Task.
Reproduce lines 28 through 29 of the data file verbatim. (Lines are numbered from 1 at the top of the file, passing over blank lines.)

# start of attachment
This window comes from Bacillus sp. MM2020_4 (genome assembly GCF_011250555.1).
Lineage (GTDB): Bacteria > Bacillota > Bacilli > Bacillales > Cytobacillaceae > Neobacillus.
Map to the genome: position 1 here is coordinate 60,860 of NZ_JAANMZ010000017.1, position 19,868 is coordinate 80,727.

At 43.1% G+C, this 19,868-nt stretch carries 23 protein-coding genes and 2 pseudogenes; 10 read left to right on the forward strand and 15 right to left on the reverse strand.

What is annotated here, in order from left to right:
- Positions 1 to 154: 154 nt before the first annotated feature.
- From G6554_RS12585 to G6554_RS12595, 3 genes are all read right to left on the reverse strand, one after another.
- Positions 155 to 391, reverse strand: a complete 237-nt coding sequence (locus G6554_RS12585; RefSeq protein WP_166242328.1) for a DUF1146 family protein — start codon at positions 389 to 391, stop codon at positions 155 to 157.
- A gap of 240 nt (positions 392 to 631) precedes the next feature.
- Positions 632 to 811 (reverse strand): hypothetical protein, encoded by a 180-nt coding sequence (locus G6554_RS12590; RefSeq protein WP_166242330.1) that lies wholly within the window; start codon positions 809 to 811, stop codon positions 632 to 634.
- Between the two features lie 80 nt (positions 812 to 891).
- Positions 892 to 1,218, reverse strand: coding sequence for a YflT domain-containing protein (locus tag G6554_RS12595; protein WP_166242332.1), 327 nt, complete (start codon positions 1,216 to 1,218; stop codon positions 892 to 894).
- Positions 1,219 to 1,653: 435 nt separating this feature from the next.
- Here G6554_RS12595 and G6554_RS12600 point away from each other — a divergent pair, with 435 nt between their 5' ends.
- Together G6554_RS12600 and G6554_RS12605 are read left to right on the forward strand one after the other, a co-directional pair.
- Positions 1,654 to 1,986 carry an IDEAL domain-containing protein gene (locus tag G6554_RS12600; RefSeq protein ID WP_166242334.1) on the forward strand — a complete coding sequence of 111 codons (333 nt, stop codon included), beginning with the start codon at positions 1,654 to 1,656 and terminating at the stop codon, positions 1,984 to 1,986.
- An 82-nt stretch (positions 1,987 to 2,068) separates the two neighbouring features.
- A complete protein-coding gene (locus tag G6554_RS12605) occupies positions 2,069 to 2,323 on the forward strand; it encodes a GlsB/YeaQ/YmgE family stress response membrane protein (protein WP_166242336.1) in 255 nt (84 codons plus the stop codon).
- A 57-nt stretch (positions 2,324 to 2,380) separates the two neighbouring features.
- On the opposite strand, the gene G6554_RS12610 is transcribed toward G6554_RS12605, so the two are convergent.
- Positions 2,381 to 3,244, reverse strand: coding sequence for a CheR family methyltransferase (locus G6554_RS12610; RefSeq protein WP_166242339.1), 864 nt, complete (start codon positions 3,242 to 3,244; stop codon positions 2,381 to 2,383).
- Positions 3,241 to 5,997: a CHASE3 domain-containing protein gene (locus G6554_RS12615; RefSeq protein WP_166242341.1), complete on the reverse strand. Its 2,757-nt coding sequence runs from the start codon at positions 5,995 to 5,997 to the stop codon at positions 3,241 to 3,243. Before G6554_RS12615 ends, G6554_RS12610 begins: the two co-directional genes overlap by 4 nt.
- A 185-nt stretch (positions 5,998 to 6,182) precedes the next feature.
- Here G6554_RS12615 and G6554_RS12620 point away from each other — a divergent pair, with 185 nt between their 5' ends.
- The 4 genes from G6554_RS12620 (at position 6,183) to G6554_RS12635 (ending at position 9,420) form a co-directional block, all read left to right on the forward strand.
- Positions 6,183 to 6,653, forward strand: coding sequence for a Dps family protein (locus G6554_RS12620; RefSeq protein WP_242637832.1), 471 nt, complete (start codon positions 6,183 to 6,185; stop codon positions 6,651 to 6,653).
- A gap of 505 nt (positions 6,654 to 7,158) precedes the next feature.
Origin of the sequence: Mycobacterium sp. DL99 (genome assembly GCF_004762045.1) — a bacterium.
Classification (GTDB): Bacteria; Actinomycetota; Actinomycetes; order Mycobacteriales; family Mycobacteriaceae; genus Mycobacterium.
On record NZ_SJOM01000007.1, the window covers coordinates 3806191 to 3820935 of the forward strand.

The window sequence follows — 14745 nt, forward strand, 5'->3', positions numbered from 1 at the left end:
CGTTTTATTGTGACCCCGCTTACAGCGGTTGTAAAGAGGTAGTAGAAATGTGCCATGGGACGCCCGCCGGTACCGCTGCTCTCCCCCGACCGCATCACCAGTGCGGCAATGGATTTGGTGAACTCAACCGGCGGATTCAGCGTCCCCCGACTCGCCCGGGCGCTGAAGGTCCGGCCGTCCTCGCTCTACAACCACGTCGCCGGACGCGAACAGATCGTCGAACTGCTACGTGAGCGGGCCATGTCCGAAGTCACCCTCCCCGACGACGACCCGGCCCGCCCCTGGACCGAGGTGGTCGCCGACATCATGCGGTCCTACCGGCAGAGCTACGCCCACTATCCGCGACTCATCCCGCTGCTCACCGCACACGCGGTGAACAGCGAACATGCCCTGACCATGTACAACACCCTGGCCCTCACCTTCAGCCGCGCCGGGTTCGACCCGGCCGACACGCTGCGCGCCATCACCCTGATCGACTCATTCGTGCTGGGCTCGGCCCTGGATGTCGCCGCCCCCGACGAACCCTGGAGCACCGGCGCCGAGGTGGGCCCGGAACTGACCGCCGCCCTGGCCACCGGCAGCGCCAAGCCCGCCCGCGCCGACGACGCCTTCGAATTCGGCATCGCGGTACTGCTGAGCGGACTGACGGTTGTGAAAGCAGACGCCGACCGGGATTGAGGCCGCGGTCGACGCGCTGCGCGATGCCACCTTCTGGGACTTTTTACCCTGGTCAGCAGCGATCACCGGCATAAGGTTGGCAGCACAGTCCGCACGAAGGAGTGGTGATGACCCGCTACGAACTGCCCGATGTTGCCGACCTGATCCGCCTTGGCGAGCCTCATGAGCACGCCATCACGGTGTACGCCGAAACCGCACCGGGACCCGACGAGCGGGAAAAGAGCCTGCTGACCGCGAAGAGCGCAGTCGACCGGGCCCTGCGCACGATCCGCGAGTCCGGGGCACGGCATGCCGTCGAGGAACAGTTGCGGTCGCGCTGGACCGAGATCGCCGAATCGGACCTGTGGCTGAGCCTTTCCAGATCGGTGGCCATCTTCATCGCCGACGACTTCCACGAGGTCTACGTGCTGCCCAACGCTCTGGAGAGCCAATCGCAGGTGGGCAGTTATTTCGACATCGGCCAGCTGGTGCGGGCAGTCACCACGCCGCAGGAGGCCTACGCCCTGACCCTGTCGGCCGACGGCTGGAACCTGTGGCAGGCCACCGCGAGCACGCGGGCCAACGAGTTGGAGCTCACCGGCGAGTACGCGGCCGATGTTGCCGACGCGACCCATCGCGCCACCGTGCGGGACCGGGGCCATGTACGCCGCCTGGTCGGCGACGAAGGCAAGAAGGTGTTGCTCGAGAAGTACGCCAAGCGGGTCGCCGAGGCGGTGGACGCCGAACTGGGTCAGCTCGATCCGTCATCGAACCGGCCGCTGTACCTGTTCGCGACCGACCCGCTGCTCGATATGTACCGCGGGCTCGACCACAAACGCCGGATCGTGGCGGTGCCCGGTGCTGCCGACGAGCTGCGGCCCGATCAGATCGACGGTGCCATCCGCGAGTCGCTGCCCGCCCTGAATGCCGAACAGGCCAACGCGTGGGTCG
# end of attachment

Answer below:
Origin of the sequence: Mycobacterium sp. DL99 (genome assembly GCF_004762045.1) — a bacterium.
Classification (GTDB): Bacteria; Actinomycetota; Actinomycetes; order Mycobacteriales; family Mycobacteriaceae; genus Mycobacterium.